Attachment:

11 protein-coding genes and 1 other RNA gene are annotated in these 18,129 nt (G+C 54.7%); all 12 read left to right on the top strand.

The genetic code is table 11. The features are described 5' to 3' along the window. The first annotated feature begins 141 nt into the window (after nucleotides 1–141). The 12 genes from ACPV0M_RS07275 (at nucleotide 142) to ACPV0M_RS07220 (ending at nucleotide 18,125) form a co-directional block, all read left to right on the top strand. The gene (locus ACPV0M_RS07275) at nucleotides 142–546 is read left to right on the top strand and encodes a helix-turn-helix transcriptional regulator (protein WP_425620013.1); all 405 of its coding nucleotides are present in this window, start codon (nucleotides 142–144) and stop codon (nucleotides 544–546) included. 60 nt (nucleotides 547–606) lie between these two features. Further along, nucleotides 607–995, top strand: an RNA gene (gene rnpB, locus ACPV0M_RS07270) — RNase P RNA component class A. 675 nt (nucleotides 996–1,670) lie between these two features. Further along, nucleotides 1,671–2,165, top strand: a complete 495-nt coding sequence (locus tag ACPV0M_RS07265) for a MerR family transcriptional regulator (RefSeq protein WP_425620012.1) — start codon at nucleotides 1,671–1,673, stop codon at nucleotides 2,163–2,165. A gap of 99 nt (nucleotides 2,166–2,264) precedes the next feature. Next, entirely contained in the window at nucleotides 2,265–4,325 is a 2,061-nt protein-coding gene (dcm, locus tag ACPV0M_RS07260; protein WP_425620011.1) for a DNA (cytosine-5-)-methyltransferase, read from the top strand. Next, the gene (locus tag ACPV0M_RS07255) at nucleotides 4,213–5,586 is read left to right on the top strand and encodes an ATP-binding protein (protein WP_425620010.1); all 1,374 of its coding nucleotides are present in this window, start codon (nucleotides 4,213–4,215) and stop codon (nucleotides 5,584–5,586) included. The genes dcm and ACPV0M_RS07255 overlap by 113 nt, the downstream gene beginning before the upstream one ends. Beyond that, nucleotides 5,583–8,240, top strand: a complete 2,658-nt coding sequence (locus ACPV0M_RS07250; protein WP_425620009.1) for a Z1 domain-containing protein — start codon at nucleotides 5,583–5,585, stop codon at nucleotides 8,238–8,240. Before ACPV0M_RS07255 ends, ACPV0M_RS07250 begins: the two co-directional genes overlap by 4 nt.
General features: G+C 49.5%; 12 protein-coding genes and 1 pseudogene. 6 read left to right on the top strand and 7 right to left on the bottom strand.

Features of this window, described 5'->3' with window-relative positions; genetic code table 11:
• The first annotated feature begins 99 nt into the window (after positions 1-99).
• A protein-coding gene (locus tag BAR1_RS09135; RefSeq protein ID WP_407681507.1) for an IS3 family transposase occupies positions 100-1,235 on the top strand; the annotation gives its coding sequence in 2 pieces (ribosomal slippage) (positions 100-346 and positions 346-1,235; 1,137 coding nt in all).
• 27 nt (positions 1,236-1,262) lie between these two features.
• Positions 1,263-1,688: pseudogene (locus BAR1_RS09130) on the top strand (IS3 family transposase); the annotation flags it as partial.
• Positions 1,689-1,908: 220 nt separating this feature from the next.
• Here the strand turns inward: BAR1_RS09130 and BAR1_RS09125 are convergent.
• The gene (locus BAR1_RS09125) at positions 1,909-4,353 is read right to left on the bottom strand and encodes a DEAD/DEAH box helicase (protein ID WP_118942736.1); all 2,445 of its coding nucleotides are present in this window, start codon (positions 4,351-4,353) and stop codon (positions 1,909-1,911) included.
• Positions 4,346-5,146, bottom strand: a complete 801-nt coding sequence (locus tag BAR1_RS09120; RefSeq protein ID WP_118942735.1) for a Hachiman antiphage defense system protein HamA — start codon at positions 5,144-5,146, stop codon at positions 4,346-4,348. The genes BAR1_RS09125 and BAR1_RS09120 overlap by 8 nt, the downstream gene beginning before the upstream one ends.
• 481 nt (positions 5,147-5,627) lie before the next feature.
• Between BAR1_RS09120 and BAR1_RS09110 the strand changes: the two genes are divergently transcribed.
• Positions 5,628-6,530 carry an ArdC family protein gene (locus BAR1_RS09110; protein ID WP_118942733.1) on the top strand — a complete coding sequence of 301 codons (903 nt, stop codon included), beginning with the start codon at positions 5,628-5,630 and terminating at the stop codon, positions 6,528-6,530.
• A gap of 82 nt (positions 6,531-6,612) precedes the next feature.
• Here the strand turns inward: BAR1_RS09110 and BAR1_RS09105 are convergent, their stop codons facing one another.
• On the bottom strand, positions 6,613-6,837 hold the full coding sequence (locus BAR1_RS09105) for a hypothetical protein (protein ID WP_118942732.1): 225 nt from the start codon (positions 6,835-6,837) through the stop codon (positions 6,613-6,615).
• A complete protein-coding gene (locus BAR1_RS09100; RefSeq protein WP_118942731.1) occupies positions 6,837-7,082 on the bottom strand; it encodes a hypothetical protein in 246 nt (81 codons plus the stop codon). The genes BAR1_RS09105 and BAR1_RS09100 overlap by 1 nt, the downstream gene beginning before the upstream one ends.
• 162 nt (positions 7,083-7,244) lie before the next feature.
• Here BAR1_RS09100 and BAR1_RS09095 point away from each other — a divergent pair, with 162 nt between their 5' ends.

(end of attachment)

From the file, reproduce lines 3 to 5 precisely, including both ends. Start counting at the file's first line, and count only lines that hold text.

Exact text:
General features: G+C 49.5%; 12 protein-coding genes and 1 pseudogene. 6 read left to right on the top strand and 7 right to left on the bottom strand.

Features of this window, described 5'->3' with window-relative positions; genetic code table 11:
• The first annotated feature begins 99 nt into the window (after positions 1-99).